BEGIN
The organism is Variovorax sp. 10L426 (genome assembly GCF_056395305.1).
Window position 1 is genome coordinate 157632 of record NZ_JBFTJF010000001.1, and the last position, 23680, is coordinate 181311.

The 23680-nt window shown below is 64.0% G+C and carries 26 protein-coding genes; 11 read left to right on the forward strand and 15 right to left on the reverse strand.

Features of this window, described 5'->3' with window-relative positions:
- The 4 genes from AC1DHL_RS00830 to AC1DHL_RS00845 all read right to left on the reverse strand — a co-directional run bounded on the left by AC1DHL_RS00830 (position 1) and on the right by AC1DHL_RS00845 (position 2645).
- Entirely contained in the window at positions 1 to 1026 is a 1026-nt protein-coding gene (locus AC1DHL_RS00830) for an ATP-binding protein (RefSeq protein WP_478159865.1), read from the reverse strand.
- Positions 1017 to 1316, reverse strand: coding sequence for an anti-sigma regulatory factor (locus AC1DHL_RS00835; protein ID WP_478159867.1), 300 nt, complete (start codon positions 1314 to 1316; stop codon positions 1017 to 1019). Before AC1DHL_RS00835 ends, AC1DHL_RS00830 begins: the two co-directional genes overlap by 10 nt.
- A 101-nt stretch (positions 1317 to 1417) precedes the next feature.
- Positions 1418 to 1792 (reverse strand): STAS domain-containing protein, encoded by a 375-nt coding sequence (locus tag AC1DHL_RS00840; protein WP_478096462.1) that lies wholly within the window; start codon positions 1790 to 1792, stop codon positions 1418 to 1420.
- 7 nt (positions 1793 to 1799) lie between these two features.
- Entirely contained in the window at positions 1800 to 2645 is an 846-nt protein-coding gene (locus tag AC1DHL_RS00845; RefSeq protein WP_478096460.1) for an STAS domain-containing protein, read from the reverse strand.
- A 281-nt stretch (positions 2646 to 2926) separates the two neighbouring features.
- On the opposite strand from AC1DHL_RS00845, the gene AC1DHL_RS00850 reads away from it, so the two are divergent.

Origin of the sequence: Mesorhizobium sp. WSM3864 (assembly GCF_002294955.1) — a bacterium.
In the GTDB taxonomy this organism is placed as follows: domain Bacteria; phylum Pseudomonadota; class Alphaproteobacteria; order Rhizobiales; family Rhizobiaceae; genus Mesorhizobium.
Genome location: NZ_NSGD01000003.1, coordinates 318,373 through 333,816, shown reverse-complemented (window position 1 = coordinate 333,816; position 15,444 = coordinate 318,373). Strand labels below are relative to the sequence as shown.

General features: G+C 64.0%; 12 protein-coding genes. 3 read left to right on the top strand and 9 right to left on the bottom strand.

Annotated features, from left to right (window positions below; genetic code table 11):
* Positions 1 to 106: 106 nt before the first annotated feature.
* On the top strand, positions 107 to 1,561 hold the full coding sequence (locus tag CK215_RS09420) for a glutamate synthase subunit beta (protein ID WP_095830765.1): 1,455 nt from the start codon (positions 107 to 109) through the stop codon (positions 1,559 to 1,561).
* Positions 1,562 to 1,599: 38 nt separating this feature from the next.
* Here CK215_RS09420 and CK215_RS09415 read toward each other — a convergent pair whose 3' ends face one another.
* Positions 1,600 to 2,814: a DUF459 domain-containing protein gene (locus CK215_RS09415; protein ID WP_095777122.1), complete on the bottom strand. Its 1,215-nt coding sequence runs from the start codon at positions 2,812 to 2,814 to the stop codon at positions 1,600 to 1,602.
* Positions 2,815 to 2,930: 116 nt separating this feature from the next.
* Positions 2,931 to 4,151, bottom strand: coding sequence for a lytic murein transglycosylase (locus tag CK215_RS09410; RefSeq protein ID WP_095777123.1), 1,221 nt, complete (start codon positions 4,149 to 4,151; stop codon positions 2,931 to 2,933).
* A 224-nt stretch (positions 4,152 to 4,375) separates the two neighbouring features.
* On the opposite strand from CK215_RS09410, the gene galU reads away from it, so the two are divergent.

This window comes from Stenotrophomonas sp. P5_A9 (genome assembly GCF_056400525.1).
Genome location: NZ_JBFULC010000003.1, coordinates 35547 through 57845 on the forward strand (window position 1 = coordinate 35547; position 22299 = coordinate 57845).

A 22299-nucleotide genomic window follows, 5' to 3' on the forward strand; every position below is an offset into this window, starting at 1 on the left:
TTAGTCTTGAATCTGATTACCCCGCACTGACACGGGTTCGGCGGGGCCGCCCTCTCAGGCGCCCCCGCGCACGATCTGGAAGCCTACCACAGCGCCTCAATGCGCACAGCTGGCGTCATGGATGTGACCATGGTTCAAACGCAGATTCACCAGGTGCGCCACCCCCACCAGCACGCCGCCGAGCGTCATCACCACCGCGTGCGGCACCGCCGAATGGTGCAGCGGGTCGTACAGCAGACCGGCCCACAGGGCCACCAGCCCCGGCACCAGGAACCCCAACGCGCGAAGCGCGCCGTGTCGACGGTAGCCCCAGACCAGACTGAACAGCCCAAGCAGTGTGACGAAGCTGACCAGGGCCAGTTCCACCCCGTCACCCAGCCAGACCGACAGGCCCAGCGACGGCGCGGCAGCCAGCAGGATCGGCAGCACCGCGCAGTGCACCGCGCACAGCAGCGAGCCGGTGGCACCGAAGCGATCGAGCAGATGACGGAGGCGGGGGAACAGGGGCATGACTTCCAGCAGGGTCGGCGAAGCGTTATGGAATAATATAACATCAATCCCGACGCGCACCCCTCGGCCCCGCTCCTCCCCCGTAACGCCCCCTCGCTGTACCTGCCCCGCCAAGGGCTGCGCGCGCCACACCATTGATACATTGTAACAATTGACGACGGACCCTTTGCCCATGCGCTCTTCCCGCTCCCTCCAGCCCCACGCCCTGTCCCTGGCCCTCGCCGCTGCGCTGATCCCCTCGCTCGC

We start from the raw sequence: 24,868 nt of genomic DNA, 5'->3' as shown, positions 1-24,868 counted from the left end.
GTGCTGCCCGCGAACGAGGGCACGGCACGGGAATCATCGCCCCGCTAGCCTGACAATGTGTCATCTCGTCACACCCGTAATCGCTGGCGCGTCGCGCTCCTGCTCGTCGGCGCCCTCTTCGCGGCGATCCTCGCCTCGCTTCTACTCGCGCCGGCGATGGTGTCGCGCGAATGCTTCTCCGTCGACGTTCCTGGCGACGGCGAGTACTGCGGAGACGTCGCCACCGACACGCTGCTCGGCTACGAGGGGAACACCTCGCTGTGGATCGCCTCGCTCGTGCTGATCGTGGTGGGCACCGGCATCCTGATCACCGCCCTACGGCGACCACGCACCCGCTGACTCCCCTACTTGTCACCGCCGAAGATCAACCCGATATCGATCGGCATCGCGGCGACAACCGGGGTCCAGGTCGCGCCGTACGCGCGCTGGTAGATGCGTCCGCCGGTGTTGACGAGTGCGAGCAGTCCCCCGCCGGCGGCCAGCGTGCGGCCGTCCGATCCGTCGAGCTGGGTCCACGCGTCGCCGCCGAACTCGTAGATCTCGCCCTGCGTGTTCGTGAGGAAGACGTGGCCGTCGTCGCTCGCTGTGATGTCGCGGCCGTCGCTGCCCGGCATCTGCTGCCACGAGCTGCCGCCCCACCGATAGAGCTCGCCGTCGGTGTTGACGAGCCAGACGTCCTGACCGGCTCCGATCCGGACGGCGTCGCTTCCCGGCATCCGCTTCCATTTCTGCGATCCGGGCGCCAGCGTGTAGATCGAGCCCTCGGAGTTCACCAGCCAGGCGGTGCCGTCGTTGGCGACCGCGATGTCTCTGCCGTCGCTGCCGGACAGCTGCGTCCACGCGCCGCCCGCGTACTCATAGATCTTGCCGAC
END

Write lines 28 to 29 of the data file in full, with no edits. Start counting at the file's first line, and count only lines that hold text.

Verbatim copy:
This window comes from Stenotrophomonas sp. P5_A9 (genome assembly GCF_056400525.1).
Genome location: NZ_JBFULC010000003.1, coordinates 35547 through 57845 on the forward strand (window position 1 = coordinate 35547; position 22299 = coordinate 57845).